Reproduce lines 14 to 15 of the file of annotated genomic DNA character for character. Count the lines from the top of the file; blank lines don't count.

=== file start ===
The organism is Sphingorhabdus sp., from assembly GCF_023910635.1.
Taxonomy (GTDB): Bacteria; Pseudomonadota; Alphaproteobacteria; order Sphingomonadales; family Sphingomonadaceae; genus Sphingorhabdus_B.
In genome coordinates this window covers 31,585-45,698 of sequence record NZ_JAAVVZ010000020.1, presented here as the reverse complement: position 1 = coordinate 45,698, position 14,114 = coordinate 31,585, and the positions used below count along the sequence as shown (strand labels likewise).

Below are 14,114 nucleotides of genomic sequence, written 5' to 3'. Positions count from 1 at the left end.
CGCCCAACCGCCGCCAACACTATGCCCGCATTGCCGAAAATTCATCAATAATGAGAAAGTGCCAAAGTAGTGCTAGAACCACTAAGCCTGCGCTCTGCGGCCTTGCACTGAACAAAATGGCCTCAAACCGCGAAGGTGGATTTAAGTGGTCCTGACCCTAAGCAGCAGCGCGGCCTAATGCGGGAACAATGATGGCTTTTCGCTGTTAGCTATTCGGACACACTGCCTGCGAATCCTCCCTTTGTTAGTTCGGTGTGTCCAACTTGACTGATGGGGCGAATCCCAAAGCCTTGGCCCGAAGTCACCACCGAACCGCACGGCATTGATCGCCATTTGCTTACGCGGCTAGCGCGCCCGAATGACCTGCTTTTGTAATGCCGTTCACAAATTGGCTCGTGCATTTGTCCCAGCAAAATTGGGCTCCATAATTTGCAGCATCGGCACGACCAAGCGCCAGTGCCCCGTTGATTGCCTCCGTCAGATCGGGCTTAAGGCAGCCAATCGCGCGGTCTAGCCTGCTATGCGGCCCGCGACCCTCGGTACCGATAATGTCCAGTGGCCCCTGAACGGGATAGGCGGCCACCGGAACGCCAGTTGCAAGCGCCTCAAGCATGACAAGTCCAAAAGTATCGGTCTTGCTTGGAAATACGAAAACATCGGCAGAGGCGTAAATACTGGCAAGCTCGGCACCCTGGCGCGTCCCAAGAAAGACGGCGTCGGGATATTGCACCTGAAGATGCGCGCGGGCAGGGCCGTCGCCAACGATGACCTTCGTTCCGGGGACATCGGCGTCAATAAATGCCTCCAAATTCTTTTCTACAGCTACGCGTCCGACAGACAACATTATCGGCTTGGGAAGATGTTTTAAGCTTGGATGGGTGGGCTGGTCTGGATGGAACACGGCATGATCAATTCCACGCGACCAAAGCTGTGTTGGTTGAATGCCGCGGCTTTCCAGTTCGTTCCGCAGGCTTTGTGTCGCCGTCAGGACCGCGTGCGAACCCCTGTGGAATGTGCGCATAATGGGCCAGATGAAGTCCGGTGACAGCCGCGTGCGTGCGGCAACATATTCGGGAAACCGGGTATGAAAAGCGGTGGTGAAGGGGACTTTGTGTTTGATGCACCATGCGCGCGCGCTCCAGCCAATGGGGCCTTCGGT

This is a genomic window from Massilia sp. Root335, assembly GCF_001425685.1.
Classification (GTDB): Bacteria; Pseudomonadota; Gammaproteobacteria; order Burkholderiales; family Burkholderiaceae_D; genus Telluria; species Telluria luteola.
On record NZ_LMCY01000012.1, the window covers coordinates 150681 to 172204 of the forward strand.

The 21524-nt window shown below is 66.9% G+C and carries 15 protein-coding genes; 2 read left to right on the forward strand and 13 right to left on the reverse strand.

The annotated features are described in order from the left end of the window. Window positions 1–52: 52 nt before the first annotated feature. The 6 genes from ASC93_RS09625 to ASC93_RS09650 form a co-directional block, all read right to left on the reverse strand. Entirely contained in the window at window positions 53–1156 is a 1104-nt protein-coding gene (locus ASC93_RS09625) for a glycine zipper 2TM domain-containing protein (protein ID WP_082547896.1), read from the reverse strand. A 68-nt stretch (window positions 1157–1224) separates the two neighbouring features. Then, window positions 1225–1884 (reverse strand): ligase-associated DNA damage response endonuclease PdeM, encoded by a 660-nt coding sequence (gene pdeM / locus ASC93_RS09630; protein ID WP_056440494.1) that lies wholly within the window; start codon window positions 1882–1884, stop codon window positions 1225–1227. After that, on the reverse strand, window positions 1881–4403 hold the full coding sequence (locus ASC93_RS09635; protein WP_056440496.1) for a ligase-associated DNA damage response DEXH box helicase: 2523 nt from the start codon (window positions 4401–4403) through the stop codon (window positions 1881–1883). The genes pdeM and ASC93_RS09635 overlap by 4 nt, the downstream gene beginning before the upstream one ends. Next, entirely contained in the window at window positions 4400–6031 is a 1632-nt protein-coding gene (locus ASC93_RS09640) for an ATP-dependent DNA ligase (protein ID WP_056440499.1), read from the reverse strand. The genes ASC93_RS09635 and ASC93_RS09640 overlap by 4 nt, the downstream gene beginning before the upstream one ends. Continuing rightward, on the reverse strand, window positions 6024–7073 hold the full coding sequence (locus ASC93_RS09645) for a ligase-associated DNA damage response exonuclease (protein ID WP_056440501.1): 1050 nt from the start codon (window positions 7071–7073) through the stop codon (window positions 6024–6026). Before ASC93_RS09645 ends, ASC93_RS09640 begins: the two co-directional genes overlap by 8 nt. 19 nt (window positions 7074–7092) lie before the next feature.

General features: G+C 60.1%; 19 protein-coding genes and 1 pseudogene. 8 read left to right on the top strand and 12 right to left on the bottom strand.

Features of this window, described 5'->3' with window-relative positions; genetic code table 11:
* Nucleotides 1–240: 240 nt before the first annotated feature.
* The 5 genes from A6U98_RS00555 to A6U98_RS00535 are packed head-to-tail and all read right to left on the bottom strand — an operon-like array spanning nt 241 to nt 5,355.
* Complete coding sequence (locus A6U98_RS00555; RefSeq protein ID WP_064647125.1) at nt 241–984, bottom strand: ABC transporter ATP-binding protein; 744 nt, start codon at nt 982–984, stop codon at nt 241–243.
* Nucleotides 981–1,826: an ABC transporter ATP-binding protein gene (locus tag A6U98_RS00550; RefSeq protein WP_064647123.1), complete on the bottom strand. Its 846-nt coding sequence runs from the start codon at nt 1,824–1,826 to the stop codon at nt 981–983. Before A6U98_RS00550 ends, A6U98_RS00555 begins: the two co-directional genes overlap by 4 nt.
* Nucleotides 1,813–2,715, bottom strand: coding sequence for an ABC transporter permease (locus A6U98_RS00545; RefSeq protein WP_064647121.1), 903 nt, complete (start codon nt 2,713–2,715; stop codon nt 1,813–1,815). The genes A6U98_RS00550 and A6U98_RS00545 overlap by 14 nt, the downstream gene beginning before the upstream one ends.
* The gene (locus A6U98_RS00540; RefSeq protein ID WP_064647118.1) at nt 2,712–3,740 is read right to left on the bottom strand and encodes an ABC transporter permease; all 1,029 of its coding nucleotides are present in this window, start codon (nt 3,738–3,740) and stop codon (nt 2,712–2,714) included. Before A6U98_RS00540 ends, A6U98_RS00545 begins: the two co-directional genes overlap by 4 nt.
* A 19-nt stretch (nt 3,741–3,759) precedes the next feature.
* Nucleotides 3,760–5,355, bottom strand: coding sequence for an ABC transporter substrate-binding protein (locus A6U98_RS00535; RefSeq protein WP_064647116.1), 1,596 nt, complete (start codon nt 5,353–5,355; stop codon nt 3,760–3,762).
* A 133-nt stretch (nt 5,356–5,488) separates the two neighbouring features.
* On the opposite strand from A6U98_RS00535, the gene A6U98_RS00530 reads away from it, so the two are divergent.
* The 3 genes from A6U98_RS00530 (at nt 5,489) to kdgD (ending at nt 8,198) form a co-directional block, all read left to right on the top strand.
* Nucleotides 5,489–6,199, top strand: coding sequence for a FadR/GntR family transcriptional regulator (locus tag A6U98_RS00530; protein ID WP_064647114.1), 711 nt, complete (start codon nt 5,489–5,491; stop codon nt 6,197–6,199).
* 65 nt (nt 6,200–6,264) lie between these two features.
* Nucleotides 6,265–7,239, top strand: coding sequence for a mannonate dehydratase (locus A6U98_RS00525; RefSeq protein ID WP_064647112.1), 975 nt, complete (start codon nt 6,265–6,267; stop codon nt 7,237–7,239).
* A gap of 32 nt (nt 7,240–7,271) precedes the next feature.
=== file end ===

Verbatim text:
* The 5 genes from A6U98_RS00555 to A6U98_RS00535 are packed head-to-tail and all read right to left on the bottom strand — an operon-like array spanning nt 241 to nt 5,355.
* Complete coding sequence (locus A6U98_RS00555; RefSeq protein ID WP_064647125.1) at nt 241–984, bottom strand: ABC transporter ATP-binding protein; 744 nt, start codon at nt 982–984, stop codon at nt 241–243.